By Henry Brean
Beyond the one that prowls the university in Reno, Nevada is not known for its wolf packs.
But a national environmental group believes the Silver State could someday support wolves, assuming the animals survive long enough to make it here.
A new Center for Biological Diversity report identifies almost 360,000 square-miles of potential gray wolf habitat in the West and Northeast, including roughly 6,000 square-miles in scattered patches of Nevada.
The Tucson, Ariz.-based group argues that the current gray wolf population could be doubled to about 10,000 by expanding recovery efforts.
The report, titled “Making Room for Wolf Recovery: The Case for Maintaining Endangered Species Act Protections for America’s Wolves,” comes as the Obama Administration considers removing the gray wolf from the endangered species list, a decision expected by year’s end.
The wolf came under federal protection in 1973. Efforts to reintroduce it to the wild began in central Idaho and Yellowstone National Park in 1994 amid controversy and stiff opposition from ranchers and other residents of the rural West.
No one is advocating that wolves should be released into Nevada, which apparently hasn’t had a confirmed wolf sighting since one was killed in Elko County almost a century ago. But the animals could find their way here on their own, and they deserve to be protected if they do, said Amaroq Weiss, the Center for Biological Diversity’s West Coast wolf organizer and one of the authors of the report.
She said that in 56 documented cases over the past 30 years wolves have dispersed from designated recovery areas into other states, often with disastrous results ending with the wandering animals being shot.
“Wolves are desperately trying to make their way to these places that are good for them. It’s a question of whether we have the political will to let that happen,” she said.
ARIZONA’S UNLIKELY ANIMAL
The idea is more than hypothetical. In recent weeks, a “wolf-like animal” has been repeatedly spotted — and photographed — near the north rim of the Grand Canyon, about 250 miles east of Las Vegas.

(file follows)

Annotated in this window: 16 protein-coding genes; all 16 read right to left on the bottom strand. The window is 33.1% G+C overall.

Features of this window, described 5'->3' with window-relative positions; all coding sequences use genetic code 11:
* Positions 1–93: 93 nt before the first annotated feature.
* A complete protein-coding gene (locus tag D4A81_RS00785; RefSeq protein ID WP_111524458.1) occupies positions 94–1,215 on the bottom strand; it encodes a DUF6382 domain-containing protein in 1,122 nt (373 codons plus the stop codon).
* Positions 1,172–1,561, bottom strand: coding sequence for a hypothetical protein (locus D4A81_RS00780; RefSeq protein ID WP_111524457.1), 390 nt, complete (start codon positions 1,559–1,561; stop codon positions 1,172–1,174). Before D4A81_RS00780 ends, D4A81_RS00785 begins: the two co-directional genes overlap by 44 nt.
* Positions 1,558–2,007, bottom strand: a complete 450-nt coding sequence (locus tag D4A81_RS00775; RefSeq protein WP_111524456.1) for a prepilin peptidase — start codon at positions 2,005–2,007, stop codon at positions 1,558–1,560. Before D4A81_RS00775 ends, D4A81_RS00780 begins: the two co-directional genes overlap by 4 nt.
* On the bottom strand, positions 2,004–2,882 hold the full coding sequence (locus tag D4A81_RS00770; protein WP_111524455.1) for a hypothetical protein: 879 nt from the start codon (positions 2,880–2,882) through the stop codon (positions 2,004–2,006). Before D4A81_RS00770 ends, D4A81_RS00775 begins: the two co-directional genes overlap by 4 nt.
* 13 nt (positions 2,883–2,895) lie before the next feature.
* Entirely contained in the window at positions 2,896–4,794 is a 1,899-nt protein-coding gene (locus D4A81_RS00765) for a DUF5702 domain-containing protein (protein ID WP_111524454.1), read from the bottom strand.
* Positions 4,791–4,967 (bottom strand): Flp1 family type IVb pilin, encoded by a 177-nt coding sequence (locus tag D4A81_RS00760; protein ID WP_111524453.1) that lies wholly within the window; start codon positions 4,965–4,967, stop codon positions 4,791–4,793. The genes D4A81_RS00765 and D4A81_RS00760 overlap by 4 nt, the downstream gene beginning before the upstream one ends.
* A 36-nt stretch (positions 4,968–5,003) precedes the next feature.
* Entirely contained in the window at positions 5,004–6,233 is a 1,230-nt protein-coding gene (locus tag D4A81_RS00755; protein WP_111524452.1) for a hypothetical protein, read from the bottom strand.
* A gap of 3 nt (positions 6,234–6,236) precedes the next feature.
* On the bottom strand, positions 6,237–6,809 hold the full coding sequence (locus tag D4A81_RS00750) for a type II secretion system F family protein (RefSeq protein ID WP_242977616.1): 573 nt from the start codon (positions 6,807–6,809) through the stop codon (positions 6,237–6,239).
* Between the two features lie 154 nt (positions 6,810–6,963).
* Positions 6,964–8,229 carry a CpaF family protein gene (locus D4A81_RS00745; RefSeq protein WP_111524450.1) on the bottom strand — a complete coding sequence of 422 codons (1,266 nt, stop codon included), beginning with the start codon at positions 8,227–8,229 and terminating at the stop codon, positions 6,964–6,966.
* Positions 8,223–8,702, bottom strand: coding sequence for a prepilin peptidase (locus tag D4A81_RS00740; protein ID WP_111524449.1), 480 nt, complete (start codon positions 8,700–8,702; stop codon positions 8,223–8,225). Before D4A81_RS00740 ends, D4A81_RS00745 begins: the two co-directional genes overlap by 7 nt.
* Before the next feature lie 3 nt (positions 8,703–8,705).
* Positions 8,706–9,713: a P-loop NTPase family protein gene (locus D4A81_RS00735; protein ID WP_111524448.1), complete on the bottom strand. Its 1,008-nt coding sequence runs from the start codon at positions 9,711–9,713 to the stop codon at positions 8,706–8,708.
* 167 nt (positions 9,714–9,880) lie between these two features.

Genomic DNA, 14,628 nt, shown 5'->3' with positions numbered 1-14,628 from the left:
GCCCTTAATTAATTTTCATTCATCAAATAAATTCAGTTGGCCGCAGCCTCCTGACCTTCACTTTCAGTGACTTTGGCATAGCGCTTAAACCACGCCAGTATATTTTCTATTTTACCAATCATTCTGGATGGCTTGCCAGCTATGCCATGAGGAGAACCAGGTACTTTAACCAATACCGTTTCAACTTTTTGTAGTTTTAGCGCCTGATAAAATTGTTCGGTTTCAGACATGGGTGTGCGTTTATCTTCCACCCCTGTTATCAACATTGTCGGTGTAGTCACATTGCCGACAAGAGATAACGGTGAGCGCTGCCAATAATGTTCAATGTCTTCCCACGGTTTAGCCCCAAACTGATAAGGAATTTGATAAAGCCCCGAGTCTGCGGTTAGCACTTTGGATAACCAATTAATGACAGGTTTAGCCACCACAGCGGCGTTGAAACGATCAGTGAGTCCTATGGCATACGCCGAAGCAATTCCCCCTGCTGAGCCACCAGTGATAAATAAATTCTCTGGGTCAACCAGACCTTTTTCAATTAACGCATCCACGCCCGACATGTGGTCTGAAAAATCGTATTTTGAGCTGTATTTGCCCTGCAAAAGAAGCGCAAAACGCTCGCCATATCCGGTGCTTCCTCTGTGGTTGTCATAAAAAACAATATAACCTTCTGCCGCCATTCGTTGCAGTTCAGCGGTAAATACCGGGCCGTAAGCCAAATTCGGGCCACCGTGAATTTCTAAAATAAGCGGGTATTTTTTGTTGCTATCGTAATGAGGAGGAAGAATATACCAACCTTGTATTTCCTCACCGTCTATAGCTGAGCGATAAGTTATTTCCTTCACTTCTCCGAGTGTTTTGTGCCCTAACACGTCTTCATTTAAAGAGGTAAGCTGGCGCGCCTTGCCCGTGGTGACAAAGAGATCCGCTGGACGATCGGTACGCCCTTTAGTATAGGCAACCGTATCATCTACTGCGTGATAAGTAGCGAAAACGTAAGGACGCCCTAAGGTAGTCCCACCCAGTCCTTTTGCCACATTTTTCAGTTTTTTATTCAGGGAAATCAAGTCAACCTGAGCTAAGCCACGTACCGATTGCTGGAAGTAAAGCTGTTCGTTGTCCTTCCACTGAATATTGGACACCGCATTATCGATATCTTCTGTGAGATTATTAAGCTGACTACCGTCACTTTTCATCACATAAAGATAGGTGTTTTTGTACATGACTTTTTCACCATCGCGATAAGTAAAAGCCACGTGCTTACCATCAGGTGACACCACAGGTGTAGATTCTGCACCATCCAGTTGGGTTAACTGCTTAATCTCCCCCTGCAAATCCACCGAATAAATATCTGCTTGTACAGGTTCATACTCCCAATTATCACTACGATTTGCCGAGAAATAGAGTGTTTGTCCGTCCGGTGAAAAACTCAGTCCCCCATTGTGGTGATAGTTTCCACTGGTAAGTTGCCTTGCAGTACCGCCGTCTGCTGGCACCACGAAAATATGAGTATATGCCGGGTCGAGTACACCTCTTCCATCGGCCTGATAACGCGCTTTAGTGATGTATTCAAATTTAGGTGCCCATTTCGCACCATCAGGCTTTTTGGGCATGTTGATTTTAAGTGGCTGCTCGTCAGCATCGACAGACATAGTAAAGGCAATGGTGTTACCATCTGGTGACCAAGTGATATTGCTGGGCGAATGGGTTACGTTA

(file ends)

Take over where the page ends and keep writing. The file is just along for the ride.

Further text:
The U.S. Fish &Wildlife Service has not yet determined whether the animal is a protected gray wolf or a wolf-dog hybrid, but it does appear to be wearing a radio collar that no longer works.
Some experts believe it’s a gray wolf from the Northern Rocky Mountains, and that it made its way to Northern Arizona from Idaho or central Wyoming, the two closest areas where wolves have been caught and collared.
Wildlife officials expect pending DNA tests of the wolf’s scat will tell them what they are dealing with. If it’s a wolf, they hope to capture the animal, examine it and give it a new, brightly colored radio collar before turning it loose.
There have been no confirmed wolf encounters on the Kaibab Plateau, near the canyon’s north rim, since 1939, said Jeff Humphrey, spokesman for the Fish &Wildlife Service in Arizona.
What’s happening now is rare, regardless of whether the animal turns out to be a hybrid living in the wild, a Northern Rocky gray wolf roughly 700 miles from home, or a Mexican gray wolf that found its way across or around the Grand Canyon from a federal recovery area established along the Arizona-New Mexico border in 1998.
“Any of these scenarios would seem far-fetched, but that’s what we’ve got on the ground,” Humphrey said.
According to the Center for Biological Diversity, Nevada has the least amount of wolf habitat of any Western state, with only patchy areas mostly along the Utah and Idaho borders. The state’s largest potential wolf country is in eastern Lincoln County, near Beaver Dam State Park, no more than 200 miles from downtown Las Vegas.
NO COUNTRY FOR LONE WOLVES
Some are skeptical of the center’s findings.
Brian Wakeling is game division chief for the Nevada Department of Wildlife in Reno. He said he doubts Nevada could support more than a handful of wolves — too few to form a genetically viable pack — because there simply aren’t enough deer and elk to hunt. And it’s been that way for a long time.
“Historically there were never a lot of wolves in Nevada,” Wakeling said. “It’s not unreasonable to think that wolves have occurred in Nevada, but they were certainly not abundant.”
State wildlife officials designated the gray wolf as a game species in 2008, but no sanctioned hunt has been held. Wakeling said the change was made to give state officials the regulatory framework to prosecute anyone who might kill a wolf in Nevada.
Wolves remain federally protected through much of the U.S., at least for now. The Center for Biological Diversity insists they should stay that way until they have been restored to far more of their historic range, which once stretched from coast-to-coast covering more than 75 percent of the country. Their survival cannot be left in the hands of individual states that have shown no ability — or inclination — to protect them, the center argues.
“We didn’t lose wolves because we lost habitat. We lost wolves because we killed them,” said the center’s Weiss. “The Obama Administration must finally acknowledge that recovering wolves to sustainable populations is far from done.”
As for the “wolf-like animal” currently prowling north of the Grand Canyon, Humphrey said it appears to be alone, but that doesn’t mean it’s doomed to stay that way. There have been other well-documented cases of wolves wandering hundreds, even thousands of miles from where they were born, yet still finding a mate.
“Wolves have a way of finding other other wolves,” Humphrey said.